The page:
‘Derevaun Seraun! Derevaun Seraun!’
She stood up in a sudden impulse of terror. Escape! She must escape! Frank would save her. He would give her life, perhaps love, too. But she wanted to live. Why should she be unhappy? She had a right to happiness. Frank would take her in his arms, fold her in his arms. He would save her.
Even though she longs to escape with Frank, the very thought of the promise to her dead mother compels her to stay. In the end she sacrifices her life because of a promise made to her deceased mother as well as her sense of duty towards her home and father.
A lot of the women are portrayed as stoic, they don’t object or ask questions they just get on with their duties as they are told. They seem defeated and deflated, with almost no hint of life or spark in their physical beings.
According to Dan Schneider of Hack Writers magazine, “Eveline” is
A weak, and rather transparent tale, awash in melancholy. There are some nice moments, but little sympathy is held for Eveline, as she is not the brightest bulb on the tree, and easily manipulated. Her mother wasted her own life and then urged Eveline to do the same. The girl is haunted by her mother’s pseudo-Gaelic gibberish, ‘Derevaun Seraun!’ nonsense that symbolizes her and her daughter’s lives. Eveline is, ultimately, a coward, and rightfully damned. (Dan Schnieder, March 2005)
This review is valid to an extent. It can be argued that yes, Joyce portrays Eveline as fairly unintelligent. He allows her to be manipulated by a promise to her dead mother and a duty to her unloving father. However, one might suggest that Eveline’s sacrifice of her one chance at happiness be read as admirable. Although her reasons for not leaving with Frank may reside in ignorance and fear, Joyce still depicts her selflessness as a sort of martyrdom as she self-destructs with what may be described as a quiet dignity.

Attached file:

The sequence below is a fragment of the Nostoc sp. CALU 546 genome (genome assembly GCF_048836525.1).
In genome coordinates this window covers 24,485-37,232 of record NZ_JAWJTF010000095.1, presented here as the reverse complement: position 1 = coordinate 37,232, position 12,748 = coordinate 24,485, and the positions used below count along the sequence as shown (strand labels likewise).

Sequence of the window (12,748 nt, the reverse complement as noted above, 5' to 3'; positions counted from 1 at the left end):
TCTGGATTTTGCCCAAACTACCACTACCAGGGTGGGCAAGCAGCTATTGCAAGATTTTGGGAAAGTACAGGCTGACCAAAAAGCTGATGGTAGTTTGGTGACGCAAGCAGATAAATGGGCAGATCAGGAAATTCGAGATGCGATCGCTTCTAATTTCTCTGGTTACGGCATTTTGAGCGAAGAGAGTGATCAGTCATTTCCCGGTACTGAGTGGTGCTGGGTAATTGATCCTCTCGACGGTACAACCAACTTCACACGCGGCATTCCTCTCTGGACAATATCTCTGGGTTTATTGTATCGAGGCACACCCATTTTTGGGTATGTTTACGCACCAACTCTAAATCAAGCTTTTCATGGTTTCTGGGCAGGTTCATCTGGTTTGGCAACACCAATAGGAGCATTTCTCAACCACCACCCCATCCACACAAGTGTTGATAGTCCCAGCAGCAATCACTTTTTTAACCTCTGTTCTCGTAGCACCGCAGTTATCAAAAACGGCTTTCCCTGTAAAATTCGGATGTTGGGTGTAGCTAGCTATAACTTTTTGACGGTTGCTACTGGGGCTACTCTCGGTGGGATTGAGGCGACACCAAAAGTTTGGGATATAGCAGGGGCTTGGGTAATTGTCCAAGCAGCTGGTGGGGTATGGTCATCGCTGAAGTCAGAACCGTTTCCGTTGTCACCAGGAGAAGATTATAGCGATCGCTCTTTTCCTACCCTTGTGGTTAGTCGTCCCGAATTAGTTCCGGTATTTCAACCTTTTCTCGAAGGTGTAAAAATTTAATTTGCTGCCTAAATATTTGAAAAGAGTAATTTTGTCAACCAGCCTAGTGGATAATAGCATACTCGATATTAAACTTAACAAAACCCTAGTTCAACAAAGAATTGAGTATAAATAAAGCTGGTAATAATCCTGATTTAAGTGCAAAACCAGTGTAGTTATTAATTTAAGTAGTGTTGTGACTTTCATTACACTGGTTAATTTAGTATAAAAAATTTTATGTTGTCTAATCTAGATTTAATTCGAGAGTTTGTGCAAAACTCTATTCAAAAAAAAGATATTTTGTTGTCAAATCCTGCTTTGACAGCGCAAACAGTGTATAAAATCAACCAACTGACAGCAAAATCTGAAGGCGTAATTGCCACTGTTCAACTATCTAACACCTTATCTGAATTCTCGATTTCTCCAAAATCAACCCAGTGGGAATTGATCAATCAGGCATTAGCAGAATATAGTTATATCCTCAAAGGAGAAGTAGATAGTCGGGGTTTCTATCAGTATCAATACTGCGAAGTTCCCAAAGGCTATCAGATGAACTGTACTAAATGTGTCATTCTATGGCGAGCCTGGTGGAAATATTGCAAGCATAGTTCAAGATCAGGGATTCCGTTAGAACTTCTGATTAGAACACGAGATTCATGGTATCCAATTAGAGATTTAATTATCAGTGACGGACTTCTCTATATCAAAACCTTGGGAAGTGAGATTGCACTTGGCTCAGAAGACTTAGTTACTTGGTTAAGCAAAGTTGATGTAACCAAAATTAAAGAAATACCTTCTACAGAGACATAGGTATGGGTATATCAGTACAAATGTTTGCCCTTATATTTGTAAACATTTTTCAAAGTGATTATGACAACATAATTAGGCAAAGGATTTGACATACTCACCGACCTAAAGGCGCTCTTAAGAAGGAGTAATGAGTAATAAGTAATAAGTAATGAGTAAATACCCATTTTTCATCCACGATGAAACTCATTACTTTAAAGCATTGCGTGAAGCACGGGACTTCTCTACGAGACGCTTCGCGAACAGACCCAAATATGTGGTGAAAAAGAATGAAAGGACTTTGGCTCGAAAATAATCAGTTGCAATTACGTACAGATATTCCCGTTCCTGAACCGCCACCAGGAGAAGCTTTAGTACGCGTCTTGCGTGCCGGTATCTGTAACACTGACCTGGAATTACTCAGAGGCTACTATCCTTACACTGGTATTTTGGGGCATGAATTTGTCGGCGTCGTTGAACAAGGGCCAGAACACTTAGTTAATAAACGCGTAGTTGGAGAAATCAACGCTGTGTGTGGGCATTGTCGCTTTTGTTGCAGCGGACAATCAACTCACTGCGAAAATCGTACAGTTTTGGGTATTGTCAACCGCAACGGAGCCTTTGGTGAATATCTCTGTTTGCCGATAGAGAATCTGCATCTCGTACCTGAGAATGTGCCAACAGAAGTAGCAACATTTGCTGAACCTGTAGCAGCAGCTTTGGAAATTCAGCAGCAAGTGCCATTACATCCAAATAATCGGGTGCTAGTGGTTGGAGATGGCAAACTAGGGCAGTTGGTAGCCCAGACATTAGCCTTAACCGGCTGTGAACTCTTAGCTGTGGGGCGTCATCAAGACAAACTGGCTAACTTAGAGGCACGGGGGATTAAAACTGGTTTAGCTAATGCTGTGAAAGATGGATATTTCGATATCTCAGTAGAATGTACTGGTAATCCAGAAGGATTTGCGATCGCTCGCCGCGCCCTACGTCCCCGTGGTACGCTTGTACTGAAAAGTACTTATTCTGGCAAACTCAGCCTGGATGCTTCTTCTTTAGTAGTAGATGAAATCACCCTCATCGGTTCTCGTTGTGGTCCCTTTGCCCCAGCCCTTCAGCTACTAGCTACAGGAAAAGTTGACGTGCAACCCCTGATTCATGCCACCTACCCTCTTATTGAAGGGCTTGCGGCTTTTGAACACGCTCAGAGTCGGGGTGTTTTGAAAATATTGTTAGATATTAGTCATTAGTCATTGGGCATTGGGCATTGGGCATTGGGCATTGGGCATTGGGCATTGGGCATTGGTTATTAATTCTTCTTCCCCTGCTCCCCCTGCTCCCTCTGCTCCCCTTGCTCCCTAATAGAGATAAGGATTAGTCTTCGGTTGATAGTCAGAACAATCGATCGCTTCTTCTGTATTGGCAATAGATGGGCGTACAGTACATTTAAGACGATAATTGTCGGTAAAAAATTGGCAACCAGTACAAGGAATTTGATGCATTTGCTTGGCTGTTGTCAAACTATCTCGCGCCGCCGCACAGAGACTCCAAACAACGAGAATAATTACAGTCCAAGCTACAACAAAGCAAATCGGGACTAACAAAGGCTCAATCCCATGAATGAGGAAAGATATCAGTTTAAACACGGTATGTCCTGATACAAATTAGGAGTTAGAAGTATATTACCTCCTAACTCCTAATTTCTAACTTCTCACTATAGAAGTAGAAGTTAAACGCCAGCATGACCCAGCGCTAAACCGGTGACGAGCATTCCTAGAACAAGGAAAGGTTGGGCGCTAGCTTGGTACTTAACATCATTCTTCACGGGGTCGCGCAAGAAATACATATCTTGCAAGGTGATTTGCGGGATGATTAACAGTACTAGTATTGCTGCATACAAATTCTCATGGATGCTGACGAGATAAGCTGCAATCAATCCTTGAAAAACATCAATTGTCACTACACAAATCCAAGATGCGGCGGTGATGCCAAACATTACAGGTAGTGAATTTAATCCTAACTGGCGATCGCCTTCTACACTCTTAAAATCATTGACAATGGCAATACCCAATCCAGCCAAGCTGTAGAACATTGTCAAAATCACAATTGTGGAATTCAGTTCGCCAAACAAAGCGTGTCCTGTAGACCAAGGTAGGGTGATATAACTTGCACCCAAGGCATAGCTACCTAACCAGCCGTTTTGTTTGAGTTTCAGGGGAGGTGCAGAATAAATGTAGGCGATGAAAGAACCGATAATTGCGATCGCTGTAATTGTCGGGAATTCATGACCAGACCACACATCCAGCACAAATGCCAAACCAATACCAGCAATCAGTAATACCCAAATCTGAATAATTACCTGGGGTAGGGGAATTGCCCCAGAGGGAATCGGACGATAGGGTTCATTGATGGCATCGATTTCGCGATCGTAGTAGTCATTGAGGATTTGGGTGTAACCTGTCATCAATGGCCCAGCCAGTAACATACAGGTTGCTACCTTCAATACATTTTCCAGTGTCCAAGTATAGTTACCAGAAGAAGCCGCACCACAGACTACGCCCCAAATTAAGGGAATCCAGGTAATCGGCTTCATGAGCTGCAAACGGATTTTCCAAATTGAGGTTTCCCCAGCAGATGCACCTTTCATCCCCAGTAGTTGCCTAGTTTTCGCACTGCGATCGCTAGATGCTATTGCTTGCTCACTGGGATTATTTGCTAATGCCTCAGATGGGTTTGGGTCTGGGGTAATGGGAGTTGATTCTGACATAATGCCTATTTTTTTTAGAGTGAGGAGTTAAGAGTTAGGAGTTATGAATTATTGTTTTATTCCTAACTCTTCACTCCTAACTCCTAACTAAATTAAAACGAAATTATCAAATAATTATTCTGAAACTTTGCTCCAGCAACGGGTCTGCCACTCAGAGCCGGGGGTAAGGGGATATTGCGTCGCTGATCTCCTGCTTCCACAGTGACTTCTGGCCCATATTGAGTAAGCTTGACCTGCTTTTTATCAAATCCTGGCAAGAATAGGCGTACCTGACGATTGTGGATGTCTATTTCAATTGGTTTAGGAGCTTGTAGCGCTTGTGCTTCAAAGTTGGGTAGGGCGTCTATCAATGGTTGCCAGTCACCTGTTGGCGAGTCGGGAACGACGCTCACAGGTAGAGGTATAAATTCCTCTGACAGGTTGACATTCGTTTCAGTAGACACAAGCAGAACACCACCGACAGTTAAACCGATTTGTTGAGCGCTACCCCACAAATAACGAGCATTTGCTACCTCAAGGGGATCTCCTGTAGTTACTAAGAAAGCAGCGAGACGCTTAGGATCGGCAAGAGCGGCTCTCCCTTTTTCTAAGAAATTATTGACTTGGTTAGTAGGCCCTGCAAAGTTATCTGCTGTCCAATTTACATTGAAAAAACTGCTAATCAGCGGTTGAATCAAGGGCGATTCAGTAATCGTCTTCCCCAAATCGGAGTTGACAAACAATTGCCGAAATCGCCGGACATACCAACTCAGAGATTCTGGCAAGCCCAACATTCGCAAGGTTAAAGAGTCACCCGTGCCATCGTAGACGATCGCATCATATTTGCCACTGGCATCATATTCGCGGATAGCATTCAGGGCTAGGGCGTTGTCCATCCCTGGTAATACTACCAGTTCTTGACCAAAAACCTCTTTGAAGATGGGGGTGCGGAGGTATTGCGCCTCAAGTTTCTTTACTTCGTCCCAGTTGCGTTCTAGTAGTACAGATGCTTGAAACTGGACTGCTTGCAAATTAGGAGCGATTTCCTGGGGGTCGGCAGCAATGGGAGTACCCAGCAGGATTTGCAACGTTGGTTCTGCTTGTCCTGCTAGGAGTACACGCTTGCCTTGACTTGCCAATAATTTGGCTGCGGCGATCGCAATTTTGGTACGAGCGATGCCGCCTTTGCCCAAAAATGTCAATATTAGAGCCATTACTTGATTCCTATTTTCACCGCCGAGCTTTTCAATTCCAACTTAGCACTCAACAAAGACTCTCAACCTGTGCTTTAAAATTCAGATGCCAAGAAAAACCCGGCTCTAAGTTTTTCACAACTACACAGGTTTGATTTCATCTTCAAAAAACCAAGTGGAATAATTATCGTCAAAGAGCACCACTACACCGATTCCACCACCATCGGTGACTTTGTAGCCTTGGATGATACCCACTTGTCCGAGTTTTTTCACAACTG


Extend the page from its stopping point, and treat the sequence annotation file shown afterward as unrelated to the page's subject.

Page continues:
To conclude, the women depicted in these stories are victims of the time in history, a time when male dominance was so instinctively accepted that the female would never consider objecting. The roles of Joyce’s women reflect this very sad state of affairs. They are lonely, desperate and depressed with their abysmal lives. Whilst Joyce portrays the unfortunate sex so tragically, he does so without disdain. Rather, whilst the Dubliners reflects the true, gritty reality of early twentieth century Dublin, and in doing so depicts accurately the depressing truth of feminine subordination, it must be read as a truly sympathetic portrayal. Joyce is highlighting the sufferings women must endure, and in doing so he describes how they may falter and surrender; Eveline gives up her dream of escape, Mrs Sinico ultimately loses her will to live, and the Flynn sisters with the death of their brother might as well be dead too.
Yet still, where there is dark, Joyce presents a spark of hope in the very fact that the women are aware of their sad positions, and still long for more. Joyce uses his women to project a political message of his nationalist sympathies. He portrays them as beaten-down and oppressed but urges that they have the dignity, resilience and strength to go on- just as Ireland strived for Home Rule and continued to push for independence. Joyce is reminding us that where there is spirit and strength, there is always hope. For example Eveline, despite her unintelligence, desires respect, and Mrs Emily Sinico recognises that she is in a loveless marriage and so longs for the companionship that she so rightfully deserves.
At first glance modern readers may despise Joyce’s early twentieth century Irish women, for their lack of courage and willing servitude to a world so cruel and domineering. However, upon closer inspection it becomes evident through Joyce’s tender and sympathetic portrayal that in each trodden-down woman there resides a quiet dignity and sense of hope, which bestows upon her certain strength unlike any other- a strength which is also embodied by Ireland, a country he loved so much.